FY2018 H-1b Season Cometh

FY2018 H-1b Filing Window Opens April 3

USCIS will accept employer petitions for the FY2018 H-1b visa allotment from April 3 to April 7, 2017, for an October 1, 2017, employee start date. In recent years USCIS has received sufficient numbers of petitions during the first week of availability to account for the entire year’s allotment of 85,000 H-1b visas. Any H-1b petitions filed after the 5th business day in April for new FY2018 visas will be rejected, and those timely filed will be included in lotteries to determine which petitions will be accepted for processing.

In April 2016, approximately 250,000 H-1b visa petitions were filed, of which USCIS probably selected 93,000 or so, to account for denials and withdrawals. The trend has been for H-1b visa demand to increase each year as the economy improves and petitions not previously selected are refiled.

This is an unusual year though. For one thing, there seems some momentum developing for legislation changing the H-1b program. Some want to kill it (won’t happen) others to expand it (possible), but there will almost certainly be new employer obligations. These might only affect employers with large numbers of H-1b workers, or may impose a much higher base wage requirement than is in effect now, or both. Either way, it is not inconceivable that this will be the last H-1b lottery held, or one of the last.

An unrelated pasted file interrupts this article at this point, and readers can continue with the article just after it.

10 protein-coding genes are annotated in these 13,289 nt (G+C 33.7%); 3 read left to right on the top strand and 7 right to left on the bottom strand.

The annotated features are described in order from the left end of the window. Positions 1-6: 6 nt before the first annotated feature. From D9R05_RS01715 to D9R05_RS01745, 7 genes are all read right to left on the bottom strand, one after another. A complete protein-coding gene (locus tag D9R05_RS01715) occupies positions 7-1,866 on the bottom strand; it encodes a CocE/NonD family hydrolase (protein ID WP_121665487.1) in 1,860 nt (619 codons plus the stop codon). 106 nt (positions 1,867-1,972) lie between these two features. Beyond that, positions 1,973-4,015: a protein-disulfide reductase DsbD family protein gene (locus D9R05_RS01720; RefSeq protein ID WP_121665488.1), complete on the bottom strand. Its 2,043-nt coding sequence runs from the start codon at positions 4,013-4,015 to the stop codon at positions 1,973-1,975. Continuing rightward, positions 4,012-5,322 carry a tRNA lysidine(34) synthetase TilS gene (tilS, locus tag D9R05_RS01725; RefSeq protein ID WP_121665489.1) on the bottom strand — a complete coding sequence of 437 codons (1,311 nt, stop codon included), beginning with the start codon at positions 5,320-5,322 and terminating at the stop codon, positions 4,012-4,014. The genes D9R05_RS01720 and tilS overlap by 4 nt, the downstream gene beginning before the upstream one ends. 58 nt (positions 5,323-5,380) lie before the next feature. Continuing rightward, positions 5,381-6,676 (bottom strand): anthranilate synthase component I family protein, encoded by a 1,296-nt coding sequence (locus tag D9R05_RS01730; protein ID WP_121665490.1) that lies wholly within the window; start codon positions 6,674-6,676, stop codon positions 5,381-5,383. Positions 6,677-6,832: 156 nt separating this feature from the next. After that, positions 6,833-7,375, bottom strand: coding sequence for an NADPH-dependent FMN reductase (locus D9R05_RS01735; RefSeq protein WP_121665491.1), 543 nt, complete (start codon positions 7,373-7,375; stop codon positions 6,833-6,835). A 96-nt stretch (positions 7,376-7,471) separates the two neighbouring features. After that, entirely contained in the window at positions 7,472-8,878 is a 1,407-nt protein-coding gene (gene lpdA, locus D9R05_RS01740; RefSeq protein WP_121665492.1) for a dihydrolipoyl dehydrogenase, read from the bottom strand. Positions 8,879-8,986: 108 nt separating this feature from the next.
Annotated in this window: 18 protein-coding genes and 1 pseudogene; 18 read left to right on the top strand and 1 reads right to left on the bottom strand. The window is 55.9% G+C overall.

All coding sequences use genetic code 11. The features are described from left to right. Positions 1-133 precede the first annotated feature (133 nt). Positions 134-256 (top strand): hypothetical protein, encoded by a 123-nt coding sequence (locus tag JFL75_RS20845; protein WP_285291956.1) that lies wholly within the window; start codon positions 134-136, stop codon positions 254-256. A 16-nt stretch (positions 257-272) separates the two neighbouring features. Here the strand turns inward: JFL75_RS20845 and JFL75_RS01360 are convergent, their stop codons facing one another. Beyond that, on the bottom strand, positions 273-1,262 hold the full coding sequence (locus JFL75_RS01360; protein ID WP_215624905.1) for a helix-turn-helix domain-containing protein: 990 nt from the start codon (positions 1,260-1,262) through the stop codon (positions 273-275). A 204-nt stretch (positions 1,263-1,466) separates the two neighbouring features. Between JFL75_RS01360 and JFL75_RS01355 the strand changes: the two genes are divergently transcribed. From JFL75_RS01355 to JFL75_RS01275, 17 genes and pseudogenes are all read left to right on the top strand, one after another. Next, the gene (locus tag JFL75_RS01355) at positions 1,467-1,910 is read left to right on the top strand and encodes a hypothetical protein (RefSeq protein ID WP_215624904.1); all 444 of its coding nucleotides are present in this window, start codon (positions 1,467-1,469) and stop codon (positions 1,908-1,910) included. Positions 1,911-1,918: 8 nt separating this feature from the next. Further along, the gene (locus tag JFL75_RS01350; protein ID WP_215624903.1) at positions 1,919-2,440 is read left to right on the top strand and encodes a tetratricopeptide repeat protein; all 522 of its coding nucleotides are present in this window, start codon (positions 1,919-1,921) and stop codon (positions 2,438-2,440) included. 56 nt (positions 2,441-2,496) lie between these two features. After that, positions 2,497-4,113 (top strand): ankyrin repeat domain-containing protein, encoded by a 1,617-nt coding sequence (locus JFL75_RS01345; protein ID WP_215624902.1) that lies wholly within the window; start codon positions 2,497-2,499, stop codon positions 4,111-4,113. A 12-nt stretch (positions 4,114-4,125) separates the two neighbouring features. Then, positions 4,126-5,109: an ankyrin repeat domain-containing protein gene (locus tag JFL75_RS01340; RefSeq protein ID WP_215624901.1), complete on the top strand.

A wild card is how the largest IT outsourcing consultancies will approach the FY2018 H-1b lottery. This group has been said to account for up to one third of new H-1b visas approved each year, and a plurality of a new petitions filed each year. They are under considerable bipartisan political pressure, and an easy target of Congressional and Executive wrath. Moreover, the new President has demonstrated a willingness to take extraordinary measures to achieve his immigration policy objectives. Even where H-1b visa are approved (a process subject to judicial review) the approval of visa stamps permitting entry to the US is subject to the near unfettered discretion of the State Department. An approved H-1b petition is of no immediate value if the beneficiary is refused a visa and can’t report to work.

So does this new reality mean that the largest IT consultancies will file fewer FY2018 H-1b petitions than in years past? Not an impossible outcome. Then again, knowing that last call may be approaching, they may double down on petitions anyway.

Bottom line, though, is that the annual H-1b lottery is still the only game in town. Companies that need to file H-1b petitions as the best option available for valuable employees should still strongly consider doing so. The latest an FY2018 petition can reasonably be started and still make the April 7 filing cutoff is March 23.

Categories: H-1b, Skilled Workers